That’s a whole lot of “misinterpretation of the Qur’an.”
“Friend claims James Dunleavy murdered mum in ‘honour killing’ because he felt she’d shamed family,” from the Daily Record, January 20. H/T 

Monday 20 January 2014

Islam unbound...

Death threats for this >>
LATER (25 January 2014): this issue has become something of a cause celebre  on the internet, e.g., this post on the blog of "Archbishop Cranmer", including link to a petition.
And this one, at Harry's Place -- a blog described by one commenter as "a site for lefties who are pissed off with Islamism".  Which pretty much describes me, I think, though some of my old schoolmates lefties would no doubt say that I've rather strayed from the true path of leftism in recent decades....  I got mugged by reality in the socialism of China in the early seventies, I fear....

Friday 10 January 2014

Islam in 10 minutes

I first read the Koran ten years ago and since then have re-read many parts of it. I've also read the Classic Manual of Islamic Jurisprudence (the Umdat al-Salik); the Hadith, or sayings and deeds of Muhammad; and the Sirah, the official Islamic biography of Muhammad.  I have also read around Islam, from authors both pro and anti Islam. See my library.
My conclusion: the video above is a fair and accurate summary of three key issues in Islam:
1.  The doctrine of Abrogation (naskh).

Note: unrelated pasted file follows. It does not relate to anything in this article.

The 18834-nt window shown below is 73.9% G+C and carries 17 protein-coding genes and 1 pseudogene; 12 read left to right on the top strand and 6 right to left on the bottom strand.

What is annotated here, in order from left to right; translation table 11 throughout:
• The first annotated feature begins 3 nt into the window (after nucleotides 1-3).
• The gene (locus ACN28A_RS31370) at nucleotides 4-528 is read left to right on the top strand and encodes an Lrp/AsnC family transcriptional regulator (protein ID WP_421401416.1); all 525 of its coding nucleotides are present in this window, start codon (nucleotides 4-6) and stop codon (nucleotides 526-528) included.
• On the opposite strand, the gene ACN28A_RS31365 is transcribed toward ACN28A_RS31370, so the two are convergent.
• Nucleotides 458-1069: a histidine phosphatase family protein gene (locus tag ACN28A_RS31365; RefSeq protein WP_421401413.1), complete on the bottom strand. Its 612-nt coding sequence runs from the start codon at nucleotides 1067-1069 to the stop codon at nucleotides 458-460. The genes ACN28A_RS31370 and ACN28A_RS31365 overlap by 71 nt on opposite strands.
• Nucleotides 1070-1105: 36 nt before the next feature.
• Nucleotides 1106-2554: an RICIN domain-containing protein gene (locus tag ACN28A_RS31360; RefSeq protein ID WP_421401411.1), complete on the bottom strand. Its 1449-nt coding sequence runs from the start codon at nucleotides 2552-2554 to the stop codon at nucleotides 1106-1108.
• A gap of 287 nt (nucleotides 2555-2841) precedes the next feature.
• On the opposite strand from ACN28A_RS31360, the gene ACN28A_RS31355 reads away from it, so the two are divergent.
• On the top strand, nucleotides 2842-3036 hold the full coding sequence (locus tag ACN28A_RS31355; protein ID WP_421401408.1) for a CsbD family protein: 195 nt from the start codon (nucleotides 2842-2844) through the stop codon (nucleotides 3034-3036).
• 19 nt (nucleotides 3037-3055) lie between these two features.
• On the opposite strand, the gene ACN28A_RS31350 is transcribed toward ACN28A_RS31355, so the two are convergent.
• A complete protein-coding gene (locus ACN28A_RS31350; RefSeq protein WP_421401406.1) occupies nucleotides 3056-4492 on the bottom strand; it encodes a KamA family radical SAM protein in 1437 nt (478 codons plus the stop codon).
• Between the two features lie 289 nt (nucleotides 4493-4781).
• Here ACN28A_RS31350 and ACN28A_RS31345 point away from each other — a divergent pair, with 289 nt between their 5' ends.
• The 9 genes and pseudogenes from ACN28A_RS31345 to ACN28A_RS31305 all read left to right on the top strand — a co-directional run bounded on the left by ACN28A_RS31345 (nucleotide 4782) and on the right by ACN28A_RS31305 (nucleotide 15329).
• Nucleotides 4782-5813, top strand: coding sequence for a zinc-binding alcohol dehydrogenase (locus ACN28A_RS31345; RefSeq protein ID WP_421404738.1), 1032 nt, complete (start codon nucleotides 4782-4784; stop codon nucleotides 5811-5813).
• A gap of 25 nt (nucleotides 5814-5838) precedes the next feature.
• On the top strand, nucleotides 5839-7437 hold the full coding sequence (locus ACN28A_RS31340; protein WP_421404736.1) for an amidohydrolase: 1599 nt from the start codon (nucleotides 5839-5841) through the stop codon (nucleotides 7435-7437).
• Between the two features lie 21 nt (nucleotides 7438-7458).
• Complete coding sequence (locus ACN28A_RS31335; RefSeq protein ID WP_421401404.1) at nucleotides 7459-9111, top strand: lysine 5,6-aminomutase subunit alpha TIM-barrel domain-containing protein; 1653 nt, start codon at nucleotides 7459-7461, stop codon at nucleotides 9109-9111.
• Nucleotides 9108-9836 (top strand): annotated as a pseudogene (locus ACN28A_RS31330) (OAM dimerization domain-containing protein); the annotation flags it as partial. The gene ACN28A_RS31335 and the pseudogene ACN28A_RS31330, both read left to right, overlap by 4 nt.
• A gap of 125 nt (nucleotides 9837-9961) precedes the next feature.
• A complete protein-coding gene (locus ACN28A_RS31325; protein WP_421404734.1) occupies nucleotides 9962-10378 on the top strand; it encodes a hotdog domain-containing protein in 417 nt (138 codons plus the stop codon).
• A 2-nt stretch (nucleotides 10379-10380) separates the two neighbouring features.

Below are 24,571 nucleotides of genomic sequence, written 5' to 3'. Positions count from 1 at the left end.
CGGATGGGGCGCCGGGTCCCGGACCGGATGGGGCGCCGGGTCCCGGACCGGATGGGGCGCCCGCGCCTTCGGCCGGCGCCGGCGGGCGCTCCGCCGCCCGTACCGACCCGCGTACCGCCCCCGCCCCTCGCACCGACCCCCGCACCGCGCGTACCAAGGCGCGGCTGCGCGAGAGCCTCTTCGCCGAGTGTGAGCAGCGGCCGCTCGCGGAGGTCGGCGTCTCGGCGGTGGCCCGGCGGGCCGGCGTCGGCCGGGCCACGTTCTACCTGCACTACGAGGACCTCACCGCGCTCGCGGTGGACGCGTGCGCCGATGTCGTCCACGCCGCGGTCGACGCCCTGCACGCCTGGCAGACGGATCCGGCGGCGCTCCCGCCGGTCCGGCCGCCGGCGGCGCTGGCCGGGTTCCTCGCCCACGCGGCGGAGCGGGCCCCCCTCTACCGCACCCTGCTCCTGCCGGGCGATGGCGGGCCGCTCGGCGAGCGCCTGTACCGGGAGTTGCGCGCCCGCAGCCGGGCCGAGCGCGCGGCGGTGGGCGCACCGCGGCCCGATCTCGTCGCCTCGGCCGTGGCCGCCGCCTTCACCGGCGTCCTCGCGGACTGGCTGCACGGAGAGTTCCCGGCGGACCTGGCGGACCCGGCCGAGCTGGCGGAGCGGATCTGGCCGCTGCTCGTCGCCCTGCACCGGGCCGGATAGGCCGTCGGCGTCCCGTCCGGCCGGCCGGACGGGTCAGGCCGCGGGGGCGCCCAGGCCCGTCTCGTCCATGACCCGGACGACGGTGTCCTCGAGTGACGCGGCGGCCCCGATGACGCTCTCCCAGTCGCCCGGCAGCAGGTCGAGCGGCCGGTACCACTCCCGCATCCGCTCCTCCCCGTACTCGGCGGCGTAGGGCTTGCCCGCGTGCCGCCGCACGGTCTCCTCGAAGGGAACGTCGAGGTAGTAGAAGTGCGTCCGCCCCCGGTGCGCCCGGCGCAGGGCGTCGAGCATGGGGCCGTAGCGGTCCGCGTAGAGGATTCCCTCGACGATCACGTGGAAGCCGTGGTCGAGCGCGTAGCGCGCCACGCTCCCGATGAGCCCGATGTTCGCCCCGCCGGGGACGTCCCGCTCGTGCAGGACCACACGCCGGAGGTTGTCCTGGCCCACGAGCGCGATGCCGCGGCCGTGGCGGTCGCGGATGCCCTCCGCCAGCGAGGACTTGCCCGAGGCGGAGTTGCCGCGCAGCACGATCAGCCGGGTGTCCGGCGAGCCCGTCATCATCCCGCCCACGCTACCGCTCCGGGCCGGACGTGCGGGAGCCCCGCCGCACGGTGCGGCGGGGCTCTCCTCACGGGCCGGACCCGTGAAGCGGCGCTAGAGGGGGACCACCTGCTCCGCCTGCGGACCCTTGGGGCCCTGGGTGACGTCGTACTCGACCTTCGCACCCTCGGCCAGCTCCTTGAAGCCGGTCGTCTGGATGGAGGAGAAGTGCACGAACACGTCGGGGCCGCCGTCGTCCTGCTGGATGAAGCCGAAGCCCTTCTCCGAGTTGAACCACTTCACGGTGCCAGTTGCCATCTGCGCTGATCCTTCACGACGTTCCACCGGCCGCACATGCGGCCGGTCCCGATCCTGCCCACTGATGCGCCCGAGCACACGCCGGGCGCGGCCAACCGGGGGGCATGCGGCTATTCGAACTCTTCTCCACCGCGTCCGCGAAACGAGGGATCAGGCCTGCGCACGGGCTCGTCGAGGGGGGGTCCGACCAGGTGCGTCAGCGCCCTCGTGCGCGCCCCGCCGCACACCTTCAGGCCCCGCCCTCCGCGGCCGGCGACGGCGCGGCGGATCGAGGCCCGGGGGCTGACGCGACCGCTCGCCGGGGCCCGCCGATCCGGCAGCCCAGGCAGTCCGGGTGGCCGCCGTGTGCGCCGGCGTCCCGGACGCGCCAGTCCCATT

2.  The doctrine of Sharia, or Islamic law.
3.  The doctrine of Taqiyya, or deception in the furtherance of Islam.

The end of the video gives two additional references:
On abrogation
On taqiyya

The doctrine of Abrogation is particularly important to make sense of selective and contradictory quotations of the Koran.

The doctrine of Taqiyya is particularly important to understand how people -- Muslim and non-Muslim alike -- can claim that "Islam is a Religion of Peace", when all we see around us belies that contention.

On Taqiyya, I also refer you to the book "Brother Tariq: the Doublespeak of Tariq Ramadan", by Caroline Fourest.  It reveals how Ramadan speaks with one voice to western audiences (smooth, comforting), and in another to Arab audiences (advance Sharia, brothers and sisters!).  I've just read and enjoyed it (if that's the right word). It gets only 3 Stars on Amazon; I'd give it 4 Stars, faulting it mainly for not being tightly enough edited.

Terrorism is a rich man's thing, not a poor man's thing

In "Terrorism's Fertile Ground", Kennedy Odede makes a familiar -- but false -- point: "... the link between urban poverty and terrorism....".
In "Mumbai's The Word", Theodore Dalrymple tears apart the canard "... that there is some direct connection between poverty and ignorance on the one hand and extreme political violence or terrorism on the other."
The world's first terrorists, in 19th Century Russia, were either aristocrats or members of the newly-emerged middle classes.